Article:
Companies in scope of the Toxic Substances Control Act (TSCA) have new substances to phase out of their products, and the tight deadline is taking many by surprise. Do you have the technology to quickly discover which of your products are at risk?

On January 6, 2021, the U.S. Environmental Protection Agency (EPA)’s Office of Pollution Protection and Toxics (OPPT) published the much-awaited final rules for Section 6(h) of TSCA. The update restricts companies from placing products containing any of five new toxic substances on the market.

Known as persistent, bioaccumulative, or toxic (PBT) chemicals, this grouping of restricted substances includes:

  • Phenol, isopropylated phosphate (3:1) (PIP 3:1), a phosphate-ester flame retardant, anti-wear additive, and plasticizer.
  • Decabromodiphenyl ether (DecaBDE), a brominated flame retardant.
  • 2,4,6-tris(tert-butyl)phenol (2,4,6-TTBP), a lubricant and fuel additive.
  • Hexachlorobutadiene (HCBD), a chlorinated hydraulic, heat transfer, or transformer fluid.
  • Pentachlorothiophenol (PCTP), a chlorinated plasticizer.

Unless the agency publishes exclusions under a ruling, most of the substances will be restricted to a zero percent threshold under the EPA’s definition of an “Article,” which is similar to requirements under the Registration, Evaluation, Authorisation, and Restriction of Chemicals (REACH) Regulation. However, it’s important to note that these new substances aren’t restricted by the REACH Regulation, so only those few companies with full material disclosures (FMDs) for their products will be immediately able to evaluate this risk.

Of the five newly-restricted substances, PIP 3:1 may have the greatest industry impact. This substance may replace older restricted brominated flame retardants in some products. It is also a required additive in thermoplastics and resins used to meet electrical safety standards and rubberized materials (e.g. seals, gaskets) used in hydraulic and fuel applications.

The new TSCA changes came into force extremely quickly — what do you need to do right now to manage your risk? Join our on demand webinar, Collecting Missing Data to Meet the New TSCA Deadlines, to learn what steps you need to take.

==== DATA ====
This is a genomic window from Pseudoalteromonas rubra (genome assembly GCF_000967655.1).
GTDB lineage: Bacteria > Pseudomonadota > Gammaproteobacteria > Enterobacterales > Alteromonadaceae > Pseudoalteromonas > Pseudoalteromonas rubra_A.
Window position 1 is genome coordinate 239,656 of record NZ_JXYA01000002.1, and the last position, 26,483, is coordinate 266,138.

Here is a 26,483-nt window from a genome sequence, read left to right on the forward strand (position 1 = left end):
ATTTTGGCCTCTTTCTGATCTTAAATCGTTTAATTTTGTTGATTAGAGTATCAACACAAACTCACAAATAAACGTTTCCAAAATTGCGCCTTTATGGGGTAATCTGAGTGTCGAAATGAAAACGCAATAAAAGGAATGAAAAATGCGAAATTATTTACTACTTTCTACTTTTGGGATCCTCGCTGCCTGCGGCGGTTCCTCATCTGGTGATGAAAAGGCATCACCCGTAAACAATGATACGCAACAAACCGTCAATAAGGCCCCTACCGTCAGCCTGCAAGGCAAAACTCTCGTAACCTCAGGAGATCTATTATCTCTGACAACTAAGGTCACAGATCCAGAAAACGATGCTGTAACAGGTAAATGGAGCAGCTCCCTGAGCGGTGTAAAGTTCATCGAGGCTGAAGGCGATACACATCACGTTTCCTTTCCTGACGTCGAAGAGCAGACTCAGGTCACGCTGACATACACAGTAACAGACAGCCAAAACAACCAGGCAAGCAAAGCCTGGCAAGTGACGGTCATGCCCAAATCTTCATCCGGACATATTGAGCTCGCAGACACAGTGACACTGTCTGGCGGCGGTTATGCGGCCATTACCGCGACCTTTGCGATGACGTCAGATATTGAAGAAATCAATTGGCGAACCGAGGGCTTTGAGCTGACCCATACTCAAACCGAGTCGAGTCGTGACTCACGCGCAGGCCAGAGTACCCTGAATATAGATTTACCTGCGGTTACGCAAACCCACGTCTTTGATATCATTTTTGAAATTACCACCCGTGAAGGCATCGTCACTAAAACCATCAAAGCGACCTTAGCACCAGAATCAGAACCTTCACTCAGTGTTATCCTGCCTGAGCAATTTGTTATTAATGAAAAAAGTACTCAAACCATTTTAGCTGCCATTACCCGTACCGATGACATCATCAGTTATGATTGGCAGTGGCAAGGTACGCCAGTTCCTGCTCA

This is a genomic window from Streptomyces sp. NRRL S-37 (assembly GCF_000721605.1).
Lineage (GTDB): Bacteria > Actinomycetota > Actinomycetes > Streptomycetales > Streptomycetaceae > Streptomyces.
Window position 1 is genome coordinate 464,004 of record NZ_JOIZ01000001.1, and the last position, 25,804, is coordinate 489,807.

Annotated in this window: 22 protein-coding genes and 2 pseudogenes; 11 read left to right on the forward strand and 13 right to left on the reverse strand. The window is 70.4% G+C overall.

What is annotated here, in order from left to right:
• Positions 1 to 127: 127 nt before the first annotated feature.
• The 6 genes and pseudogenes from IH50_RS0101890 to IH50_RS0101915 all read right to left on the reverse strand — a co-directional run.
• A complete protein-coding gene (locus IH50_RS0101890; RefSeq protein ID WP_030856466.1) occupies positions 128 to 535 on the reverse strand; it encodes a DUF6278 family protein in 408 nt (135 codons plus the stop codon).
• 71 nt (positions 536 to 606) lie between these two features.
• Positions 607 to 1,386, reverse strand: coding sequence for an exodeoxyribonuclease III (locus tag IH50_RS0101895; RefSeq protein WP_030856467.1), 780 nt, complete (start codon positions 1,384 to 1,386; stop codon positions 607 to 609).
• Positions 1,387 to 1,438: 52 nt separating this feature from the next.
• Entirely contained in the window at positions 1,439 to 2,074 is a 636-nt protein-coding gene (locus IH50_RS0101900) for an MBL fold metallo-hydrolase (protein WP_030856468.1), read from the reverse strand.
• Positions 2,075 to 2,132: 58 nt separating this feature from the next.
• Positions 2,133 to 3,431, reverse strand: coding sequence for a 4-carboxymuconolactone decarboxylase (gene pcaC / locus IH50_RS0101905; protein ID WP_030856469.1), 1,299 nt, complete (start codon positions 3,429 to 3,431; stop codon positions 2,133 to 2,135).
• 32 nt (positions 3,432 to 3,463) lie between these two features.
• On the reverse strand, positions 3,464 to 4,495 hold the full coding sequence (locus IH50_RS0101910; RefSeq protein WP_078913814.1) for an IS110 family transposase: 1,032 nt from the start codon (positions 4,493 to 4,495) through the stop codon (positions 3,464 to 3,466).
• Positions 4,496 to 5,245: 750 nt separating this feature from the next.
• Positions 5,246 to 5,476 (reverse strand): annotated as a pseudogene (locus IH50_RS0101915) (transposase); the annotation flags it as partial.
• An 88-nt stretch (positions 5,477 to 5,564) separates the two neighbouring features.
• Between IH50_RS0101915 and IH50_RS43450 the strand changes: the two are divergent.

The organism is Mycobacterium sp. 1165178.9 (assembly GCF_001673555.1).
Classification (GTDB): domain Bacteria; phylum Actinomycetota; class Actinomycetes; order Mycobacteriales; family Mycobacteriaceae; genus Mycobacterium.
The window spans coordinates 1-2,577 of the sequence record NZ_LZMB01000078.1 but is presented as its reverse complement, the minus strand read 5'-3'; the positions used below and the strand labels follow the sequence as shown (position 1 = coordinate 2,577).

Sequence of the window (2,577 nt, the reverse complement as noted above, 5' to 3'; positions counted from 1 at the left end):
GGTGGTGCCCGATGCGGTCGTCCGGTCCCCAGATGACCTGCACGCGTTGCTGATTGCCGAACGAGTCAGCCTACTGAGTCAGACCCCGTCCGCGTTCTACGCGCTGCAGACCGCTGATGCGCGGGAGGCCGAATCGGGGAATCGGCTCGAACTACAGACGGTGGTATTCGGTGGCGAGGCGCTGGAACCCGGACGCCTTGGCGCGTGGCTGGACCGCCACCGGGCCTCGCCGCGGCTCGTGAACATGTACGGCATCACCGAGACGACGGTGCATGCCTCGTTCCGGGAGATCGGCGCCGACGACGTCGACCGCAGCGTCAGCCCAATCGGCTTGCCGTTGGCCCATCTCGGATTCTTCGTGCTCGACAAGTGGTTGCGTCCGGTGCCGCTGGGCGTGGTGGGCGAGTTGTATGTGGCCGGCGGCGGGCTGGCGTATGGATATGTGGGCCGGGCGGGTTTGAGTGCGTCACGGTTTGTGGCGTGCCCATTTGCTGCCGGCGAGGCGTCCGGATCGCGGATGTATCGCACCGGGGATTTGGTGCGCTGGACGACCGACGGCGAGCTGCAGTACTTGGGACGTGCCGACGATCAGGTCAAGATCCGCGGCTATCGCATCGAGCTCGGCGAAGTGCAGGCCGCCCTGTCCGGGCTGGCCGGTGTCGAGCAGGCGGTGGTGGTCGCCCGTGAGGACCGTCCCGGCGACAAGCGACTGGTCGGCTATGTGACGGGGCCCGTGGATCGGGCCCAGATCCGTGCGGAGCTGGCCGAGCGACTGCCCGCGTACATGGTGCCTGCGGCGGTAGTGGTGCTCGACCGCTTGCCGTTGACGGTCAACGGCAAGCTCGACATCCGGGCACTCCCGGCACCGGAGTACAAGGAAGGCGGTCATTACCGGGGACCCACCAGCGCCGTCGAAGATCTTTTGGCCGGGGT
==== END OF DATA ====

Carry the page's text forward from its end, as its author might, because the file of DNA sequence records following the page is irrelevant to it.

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Fast-Approaching TSCA Compliance Deadlines

The final rules were passed on February 5, 2021, and quickly came into force on March 6, 2021, for product manufacturers. That means if you don’t already have this data, you are potentially non-compliant with requirements needed for U.S. market access. However, if you’re a distributor for some of the products containing the substances, you may have until January 6, 2022, or later.

Many companies weren’t expecting the fast action. On February 8, the EPA responded to industry pressure, stating it is “aware of the concerns of these rules, including implementation issues, that have been raised by a range of stakeholders and may consider additional measures, approaches, or revisions that build upon the steps taken thus far.”

A subsequent March 8 release commenced a six-month no-action comment period for restrictions associated with PIP 3:1, and later issued a request for comment on March 16, 2021. This delays enforcement for usage of PIP 3:1 in parts and products until September 4, 2021, but does not change requirements for recordkeeping or downstream customer notifications.

Section 6 substances are prohibited and subject to penalties under 15 U.S.C. 2615 and Title 18 of the U.S. Code. Non-compliance can lead to civil penalties up to $50,000 USD for each day of violation, imprisonment of up to one year, or even both.

Due to the wide use of these substances, companies in the electronics, industrial equipment, medical, aerospace and defense, and automotive industries should immediately evaluate their product landscape.

Updating Your TSCA Compliance Program

Companies that manufacture and place products containing PIP 3:1 on the market are expected to notify their customers of these restrictions. If you’re aware of them, you need to immediately engage your supply chain to identify which of your products could contain these five substances over the restricted threshold.

Assent’s product compliance solution collects declarations for these five substances, existing restricted substances, and any other new requirements your team may have to navigate.

Our technology and supplier engagement teams make it easy for your vendors to quickly respond by providing them an intuitive platform and 24/7, multilingual support for data submissions. And as new substances are restricted, our regulatory experts will keep you updated and spearhead the necessary changes to your platform and services.

For more information about how Assent will help you stay on the market when new restrictions are published, contact our experts.

Dr. Bruce Jarnot
Regulatory & Sustainability Expert, Product Sustainability

Bruce is a board certified toxicologist with over 30 years of industry experience managing product safety and global materials compliance programs with large organizations,  Read More

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